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ב"ה

Weekly Message

Fellow Jew, tear down this wall!

Earlier this week, our family had the honor of attending the marriage of Chavie’s sister Shayna and her groom Mendel, as we celebrated in a small Covid guided wedding. It was so fresh, as love and romance filled the air. As I stood at the Chuppah I reflected on the fact that the Chuppah has no walls, because it is our hope that the bride and groom, a now inseparable couple, are going to create a Jewish home similar to Abraham and Sarah’s tent, where hospitality and kindness is a mainstay of the experience, open to all.

In this week’s Torah portion, Ki-Teitzei, we continue reading Moses’ parting words to his people prior to his passing and their entry into the Holy Land. He is crystal clear about how we are to treat our fellow: don’t pay your employees late, don’t harass and humiliate those who borrowed money from you and haven’t paid back, be sure to leave grain in the fields for those who are poor, don’t charge interest on a loan, treat orphans and widows especially well and many other compassionate obligations. It’s part and parcel of Judaism to create an environment in which kindness is a way of life, not an occasional act of “charity”.

As I watched Shayna and Mendel embark on their new journey, it was clear that wherever they settle, wherever they choose to build their home and create their family, it will be a home in which G-d will not only be about self-refinement and personal growth, but it will be about kindness to every human being. Living in a constant state of kindness isn’t always easy, it demands selflessness, but it’s surely the only way to be a healthy Jew. We must keep the roof over our head, keeping the structure strong and fully in tact so that we don’t get abused by those who take advantage of kind souls, but we should enjoy a home without walls, so all feel welcome and respected.

Fellow Jew, tear down this wall!

May G-d guard our brethren in Israel and the world over from harm and send us Mashiach speedily. May G-d protect the armed forces of Israel and the United States wherever they may be. Shabbat Shalom! Chazak!!! L'Chaim!!!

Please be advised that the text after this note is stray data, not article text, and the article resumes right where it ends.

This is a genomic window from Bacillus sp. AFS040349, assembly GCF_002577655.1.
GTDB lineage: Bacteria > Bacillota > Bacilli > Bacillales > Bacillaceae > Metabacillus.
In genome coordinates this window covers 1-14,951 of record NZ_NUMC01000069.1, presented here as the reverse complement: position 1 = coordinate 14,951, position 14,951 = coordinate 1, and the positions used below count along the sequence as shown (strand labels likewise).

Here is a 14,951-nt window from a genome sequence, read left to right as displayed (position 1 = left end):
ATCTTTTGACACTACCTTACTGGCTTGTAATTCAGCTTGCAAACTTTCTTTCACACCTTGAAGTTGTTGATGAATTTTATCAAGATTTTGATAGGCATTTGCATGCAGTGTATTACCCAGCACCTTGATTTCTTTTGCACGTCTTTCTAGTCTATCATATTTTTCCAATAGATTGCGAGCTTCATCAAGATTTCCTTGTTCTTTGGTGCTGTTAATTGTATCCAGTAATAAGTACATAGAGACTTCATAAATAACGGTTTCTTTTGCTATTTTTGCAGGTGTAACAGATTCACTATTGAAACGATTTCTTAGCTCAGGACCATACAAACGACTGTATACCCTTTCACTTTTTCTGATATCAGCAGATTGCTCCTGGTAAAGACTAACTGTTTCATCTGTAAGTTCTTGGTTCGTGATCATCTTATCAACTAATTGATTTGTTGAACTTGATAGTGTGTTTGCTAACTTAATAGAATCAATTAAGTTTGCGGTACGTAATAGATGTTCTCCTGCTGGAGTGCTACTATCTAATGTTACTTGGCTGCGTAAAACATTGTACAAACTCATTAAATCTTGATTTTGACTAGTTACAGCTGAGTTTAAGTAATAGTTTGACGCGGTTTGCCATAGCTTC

Home at last, home at last!

After two years away at school, including 18 months in Utah, Shoshana is back home. It was a wonderful moment when Chavie along with her special delivery pulled into the driveway to the sounds of the other kiddos screaming “Sho-Sha-Na, Sho-Sha-Na, Sho-Sha-Na”. it’s amazing to watch a child come home; without guidance or explanations, they fit right back in and are at ease being in their “safe space”. A child in a healthy home instinctively knows that they can be themselves, that they can be vulnerable, that they can turn to their parents for help and they can enjoy their daily life without the stress to conform that society places on them.

In this week’s Torah portion, Shoftim, we read about the six cities of refuge, where an unintentional murderer finds sanctuary from the avenger of their victims’ blood. Spiritually, we too are to seek refuge in a place that can take-in a sinner, a Jew who has made many mistakes throughout the year and seeks change. The time for refuge is the month of Elul which starts today; one month given to us each year prior to the High Holidays to step up and, with deep introspection, up our human-G-d relationship. Yet, knowing about the Elul-refuge, escaping the crazy cousin as if you’re life depends on it, is only step one.  Truly coming home to G-d, to feel like you’re at home, takes five more steps, each of which is reflected in another Elul acronym: